OSHKOSH, WISCONSIN. — For one week each year the Wittman Regional Airport here is the busiest airport in the world, with up to 12,000 landings and takeoffs each day. More than 14,000 planes were tied down in the green fields around the place.
It was the week of the annual Experimental Aircraft Association Fly-In Convention. More than 800,000 people were here, spectators and pilots alike, some of them staying a week, living in hotels as far away as Milwaukee, 100 miles down the road, or just camping under the wings of their aircraft.
The Fly-In has been going on for 40 years. It began as a weekend get-together planned by a fellow named Paul Poberezny for a few flying friends who, like him, had built little homemade airplanes. They had a fine time and organized the Experimental Aircraft Association for pilots with ''home-builts,'' the jargon for planes built from blueprints or kits. It had 40 members in 1953.
Now, the group has 130,000 members, though only a thousand or so flew here in planes they had made in their basements, their garages or barns. There were also more than 2,000 ''classics'' here, restored Stearman biplanes, tri-motored Stinsons, and ''war birds,'' P-40s, P-51s, B-17s and B-25s from World War II.
The energy level was fantastic; the people power here was at least as high as the horsepower as one plane after another, every few seconds, roared or whined into a bright sky. It's very American, all these people doing their own thing alone -- building a plane, even with a kit, takes $30,000 or so, plus thousands and thousands of hours -- and then organizing themselves into this impressive enterprise.
How can the national dynamo, this kind of people-power of a vast free country, not prevail at any endeavor? How can we be in decline, much less fail?
I wish I knew the answer to such paradoxical questions. Certainly there are, indeed, signs of decline everywhere around here. The main street of Oshkosh, and of Appleton 20 miles down Highway 41, looks as if all the people have flown somewhere else -- empty department stores, blank and dirty shop windows, one after another, doorways sealed with plywood.
Though unemployment in Wisconsin is relatively low at 5.2 percent, the population of places like this is in decline. The
people in the streets, the very few of them, are mostly old (or too young to flee), using walkers, holding up what little traffic comes through anymore.
The Fox Valley, as this area is called, is served now mainly by United Airlines, shuttling back and forth from Chicago. And United, one of the few survivors of the deregulation of U.S. airlines, has just ordered dozens of new planes to get it through the 1990s -- it ordered them from Airbus, the European government-subsidized manufacturer of commercial airliners.
U.S. plane makers will be the next American industry going down the tubes. The U.S. government will blame it all on ''socialistic'' subsidies. The French, the British and the German governments created a consortium to develop the Airbus as a state-of-the-art airliner to compete with the products of Boeing and McDonnell-Douglas.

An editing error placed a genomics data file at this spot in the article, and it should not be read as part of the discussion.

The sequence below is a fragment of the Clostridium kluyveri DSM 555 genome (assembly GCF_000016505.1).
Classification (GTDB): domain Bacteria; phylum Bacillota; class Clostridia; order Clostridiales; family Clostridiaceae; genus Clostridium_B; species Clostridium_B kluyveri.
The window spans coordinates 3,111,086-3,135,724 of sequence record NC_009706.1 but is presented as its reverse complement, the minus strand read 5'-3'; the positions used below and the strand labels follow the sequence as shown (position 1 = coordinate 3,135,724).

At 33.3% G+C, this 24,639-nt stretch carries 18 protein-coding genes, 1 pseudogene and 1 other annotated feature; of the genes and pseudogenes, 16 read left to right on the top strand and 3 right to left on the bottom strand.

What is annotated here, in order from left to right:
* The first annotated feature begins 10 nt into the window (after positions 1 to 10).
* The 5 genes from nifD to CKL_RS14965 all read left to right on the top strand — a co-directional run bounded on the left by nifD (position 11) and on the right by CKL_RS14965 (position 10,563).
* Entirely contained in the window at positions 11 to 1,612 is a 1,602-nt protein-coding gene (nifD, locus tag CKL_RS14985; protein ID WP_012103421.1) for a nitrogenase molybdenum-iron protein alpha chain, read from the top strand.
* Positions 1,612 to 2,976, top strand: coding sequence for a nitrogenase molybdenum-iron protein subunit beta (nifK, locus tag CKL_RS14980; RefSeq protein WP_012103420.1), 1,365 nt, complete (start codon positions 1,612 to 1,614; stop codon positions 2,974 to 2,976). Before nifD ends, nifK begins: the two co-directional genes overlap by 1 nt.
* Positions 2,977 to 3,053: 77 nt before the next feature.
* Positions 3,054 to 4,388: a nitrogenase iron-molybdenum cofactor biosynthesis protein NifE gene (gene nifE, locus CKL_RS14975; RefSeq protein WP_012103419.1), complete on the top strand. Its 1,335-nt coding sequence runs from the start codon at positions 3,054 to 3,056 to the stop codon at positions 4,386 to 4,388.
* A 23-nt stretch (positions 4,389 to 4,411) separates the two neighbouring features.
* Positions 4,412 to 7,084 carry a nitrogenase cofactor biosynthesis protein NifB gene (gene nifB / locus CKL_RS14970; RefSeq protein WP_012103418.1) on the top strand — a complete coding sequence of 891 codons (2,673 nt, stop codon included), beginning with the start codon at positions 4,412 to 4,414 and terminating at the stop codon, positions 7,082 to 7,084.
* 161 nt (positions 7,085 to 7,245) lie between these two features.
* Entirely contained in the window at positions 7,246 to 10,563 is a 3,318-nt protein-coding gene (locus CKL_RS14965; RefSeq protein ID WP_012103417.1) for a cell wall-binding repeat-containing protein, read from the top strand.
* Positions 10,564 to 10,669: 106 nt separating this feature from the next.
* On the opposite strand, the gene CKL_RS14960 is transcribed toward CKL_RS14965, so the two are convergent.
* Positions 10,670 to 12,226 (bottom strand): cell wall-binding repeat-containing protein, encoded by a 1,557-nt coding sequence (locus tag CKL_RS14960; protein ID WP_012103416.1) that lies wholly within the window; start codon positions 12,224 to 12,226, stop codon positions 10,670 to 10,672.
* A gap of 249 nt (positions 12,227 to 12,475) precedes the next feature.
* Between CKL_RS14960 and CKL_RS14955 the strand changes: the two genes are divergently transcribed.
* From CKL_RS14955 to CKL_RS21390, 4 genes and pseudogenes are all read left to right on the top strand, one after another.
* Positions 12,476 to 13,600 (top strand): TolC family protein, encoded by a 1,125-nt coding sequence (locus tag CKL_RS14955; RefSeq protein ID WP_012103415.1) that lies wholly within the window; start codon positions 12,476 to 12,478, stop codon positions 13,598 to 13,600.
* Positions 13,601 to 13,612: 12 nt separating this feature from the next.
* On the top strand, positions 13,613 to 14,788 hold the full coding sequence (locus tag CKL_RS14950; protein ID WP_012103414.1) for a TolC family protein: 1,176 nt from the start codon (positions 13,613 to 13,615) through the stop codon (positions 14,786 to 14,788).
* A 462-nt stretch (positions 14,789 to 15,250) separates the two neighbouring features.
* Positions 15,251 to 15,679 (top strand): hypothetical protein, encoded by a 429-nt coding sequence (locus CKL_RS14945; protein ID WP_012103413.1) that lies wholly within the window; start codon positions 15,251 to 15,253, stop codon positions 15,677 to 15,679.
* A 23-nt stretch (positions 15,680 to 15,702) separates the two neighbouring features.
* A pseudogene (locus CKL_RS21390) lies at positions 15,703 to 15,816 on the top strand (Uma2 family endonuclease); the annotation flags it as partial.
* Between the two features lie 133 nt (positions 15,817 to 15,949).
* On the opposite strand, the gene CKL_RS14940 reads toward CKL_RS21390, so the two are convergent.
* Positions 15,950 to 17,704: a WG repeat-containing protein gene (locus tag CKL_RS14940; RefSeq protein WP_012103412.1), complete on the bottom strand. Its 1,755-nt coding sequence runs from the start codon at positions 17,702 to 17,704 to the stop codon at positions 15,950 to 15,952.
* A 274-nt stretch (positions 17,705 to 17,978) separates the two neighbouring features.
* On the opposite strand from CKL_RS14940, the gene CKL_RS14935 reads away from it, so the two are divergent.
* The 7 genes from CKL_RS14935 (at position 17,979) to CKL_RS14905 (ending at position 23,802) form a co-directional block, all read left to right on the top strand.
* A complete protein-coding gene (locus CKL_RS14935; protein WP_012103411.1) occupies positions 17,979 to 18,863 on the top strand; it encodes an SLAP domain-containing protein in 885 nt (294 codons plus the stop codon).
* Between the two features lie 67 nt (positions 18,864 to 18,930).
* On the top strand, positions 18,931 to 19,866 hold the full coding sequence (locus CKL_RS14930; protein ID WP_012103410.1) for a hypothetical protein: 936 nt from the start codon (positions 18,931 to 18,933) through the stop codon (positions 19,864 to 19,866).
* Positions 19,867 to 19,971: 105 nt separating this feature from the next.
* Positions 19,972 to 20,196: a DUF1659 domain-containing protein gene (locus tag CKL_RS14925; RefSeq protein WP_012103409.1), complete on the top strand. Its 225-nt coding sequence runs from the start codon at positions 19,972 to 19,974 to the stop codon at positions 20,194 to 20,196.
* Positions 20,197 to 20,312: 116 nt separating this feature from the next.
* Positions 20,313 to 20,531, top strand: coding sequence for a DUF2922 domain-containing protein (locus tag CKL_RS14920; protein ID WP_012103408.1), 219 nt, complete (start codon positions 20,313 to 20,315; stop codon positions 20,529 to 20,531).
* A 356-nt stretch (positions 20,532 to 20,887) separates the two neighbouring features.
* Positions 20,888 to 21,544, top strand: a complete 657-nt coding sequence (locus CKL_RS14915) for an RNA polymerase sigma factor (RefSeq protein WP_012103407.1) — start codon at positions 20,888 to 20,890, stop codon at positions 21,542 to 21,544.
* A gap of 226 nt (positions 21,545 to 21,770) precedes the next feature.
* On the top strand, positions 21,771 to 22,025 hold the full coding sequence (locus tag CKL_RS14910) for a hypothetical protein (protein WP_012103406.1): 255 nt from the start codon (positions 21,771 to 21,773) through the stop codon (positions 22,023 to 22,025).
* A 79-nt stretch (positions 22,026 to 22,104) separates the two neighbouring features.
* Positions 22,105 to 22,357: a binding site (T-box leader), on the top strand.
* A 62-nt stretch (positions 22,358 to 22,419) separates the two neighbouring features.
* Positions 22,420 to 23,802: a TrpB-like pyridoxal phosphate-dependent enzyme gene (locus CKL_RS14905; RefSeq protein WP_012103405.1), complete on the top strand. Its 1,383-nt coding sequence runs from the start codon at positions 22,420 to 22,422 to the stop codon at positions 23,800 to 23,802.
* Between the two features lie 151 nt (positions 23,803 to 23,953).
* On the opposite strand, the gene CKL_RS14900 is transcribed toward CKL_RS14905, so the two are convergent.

So what? The U.S. government subsidizes aircraft manufacture, too. The American subsidies, though, are not for planes like the Airbus -- because you can't bomb and strafe people with an airliner. The United States subsidizes warplanes and little black Star Wars boxes. On the civilian side, American plane manufacturers are still selling modified versions of airliners the basic design of which is 20 to 30 years old. Worse, there is no guarantee of American research and development, private or public, of new-generation commercial transportation. You would think the plane men in Washington and Seattle and Los Angeles would have learned something from the humiliation of the auto men in Detroit. But they haven't.
The rise of home-builts, the planes displayed in Oshkosh, also has something to do with American ways: Cessna and Piper and other U.S. general aircraft manufacturers went or are going the way of Detroit, selling designs that, in this case, are basically 30 to 40 years old, and being forced to raise prices by $20,000 and up per unit to cover the rising costs of liability insurance. In the land of the free, the litigious, and generous jurors, when a doctor has a couple of drinks and flies his four-seater into a mountain, his widow sues the manufacturer of the aircraft and of the vodka, too.
What are we doing to ourselves? I would argue that the anti-government rhetoric and policies of the last 10 or 20 years have done terrible things to the government and to the nation itself. First, the government no longer has the will or the credibility to offer advice, direction and resources to assist the private sector as it stumbles blindly into fiercely competitive worldwide markets. Second, the government has been disconnected from the greatest of the nation's strengths, the energy and creativity of the American people.
So, some of us are building planes in our basements for the fun of it, rather than in factories for the prosperity of our children.
Richard Reeves is a syndicated columnist.